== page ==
Opened in the 1860s, the Temperate House in London’s Kew Gardens is the largest Victorian greenhouse in the world. It has now reopened after a five year restoration program costing over £40 million.
The Victorian architect, Decimus Burton designed Kew’s Temperate and it equally famous neighbour, the Palm House, the former is over 620 feet long about twice the size of the latter. The Victorians mastered the art of building with cast iron and glass using it for railway stations, piers and of course, the Crystal Palace. Cast iron also provided the material for the extensive ornamentation. Whilst they built things to last, corrosion, the weather as well as general wear and tear take their toll.
The giant structure comprises of nearly 70,000 metal, stone and wood components as well as around 15,000 glass panes. All had to be refurbished or replaced. Some previous, less satisfactory repairs were also undone. Sir David Attenborough describes it, ‘a breathtakingly beautiful space.’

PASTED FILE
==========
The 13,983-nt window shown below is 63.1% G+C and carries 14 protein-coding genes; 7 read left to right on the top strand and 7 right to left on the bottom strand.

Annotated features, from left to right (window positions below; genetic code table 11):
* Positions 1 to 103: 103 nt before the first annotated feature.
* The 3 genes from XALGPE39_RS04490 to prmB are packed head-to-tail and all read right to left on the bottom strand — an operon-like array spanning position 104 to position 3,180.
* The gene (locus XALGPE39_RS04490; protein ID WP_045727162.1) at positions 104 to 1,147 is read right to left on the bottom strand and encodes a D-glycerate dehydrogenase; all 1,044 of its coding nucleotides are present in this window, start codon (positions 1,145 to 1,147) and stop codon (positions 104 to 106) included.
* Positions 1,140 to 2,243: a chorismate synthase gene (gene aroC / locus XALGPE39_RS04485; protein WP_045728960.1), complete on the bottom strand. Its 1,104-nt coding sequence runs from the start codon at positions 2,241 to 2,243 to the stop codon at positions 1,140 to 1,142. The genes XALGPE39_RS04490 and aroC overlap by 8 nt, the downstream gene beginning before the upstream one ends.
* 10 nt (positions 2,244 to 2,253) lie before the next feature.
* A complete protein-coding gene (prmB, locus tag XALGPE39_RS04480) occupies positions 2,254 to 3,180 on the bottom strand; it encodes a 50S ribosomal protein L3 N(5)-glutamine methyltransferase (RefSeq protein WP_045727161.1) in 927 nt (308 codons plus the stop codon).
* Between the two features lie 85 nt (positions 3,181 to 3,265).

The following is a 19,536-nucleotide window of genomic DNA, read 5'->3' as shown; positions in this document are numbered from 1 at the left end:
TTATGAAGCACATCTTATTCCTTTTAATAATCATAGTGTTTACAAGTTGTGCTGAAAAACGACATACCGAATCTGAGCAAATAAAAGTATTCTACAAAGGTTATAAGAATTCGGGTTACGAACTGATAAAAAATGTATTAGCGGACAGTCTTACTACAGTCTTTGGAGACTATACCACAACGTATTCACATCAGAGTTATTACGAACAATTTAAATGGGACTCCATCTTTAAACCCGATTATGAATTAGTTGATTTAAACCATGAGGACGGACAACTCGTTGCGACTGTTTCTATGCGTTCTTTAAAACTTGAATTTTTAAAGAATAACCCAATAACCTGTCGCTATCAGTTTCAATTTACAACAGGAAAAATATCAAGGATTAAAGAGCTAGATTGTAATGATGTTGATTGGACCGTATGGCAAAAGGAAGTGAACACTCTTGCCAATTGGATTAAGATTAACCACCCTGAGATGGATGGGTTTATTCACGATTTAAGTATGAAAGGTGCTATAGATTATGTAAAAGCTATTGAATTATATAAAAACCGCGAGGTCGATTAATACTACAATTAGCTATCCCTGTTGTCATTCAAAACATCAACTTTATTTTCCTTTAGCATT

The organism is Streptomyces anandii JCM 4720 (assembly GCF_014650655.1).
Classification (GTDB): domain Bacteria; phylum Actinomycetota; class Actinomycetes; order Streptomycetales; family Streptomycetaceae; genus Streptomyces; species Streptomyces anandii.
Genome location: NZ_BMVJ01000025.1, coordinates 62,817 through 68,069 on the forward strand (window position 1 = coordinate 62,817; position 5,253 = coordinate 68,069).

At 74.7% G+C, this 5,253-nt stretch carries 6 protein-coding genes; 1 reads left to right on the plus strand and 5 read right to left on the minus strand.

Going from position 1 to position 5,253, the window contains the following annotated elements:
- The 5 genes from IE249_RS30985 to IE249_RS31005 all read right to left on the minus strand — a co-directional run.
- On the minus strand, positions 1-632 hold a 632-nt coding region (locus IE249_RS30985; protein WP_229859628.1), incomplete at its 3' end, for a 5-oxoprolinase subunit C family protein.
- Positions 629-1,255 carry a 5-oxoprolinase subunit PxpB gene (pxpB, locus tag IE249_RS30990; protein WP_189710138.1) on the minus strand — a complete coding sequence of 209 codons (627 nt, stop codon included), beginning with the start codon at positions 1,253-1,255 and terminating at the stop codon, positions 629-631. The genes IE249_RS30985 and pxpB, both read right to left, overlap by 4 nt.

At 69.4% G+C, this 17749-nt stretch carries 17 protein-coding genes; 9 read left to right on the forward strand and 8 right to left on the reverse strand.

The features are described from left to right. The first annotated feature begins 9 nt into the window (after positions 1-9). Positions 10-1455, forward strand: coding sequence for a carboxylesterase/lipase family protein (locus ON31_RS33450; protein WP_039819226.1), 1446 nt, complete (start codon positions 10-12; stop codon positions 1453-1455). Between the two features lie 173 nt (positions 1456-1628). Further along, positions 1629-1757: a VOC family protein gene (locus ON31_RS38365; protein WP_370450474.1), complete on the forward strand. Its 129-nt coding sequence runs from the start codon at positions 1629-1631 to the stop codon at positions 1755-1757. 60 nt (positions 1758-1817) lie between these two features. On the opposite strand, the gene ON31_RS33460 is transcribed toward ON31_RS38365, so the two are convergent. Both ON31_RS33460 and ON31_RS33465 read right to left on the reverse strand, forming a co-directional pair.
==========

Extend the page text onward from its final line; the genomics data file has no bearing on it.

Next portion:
As the name suggests, the purpose was to house plants from temperate climates including some of the rarest and largest in the collection. Before work could commence, the task of removing around 500 plants, many valuable and rare for safekeeping had to be completed. These were placed in a temporary nursery.
In readiness for reopening, around 10,000 plants have been planted made up from 1,500 species. The star is Dombeya Mauritiana, possibly or almost extinct in the wild, Kew’s specimen is the only one you are likely to see.
The Temperate House is just one of the attractions to see at these famous gardens, a UNESCO World Heritage site. Kew Gardens,is open daily, the nearest tube station is the suitably named Kew Gardens, on the District Line. By road, the easiest way it to leave the M4 elevated section at junction 2.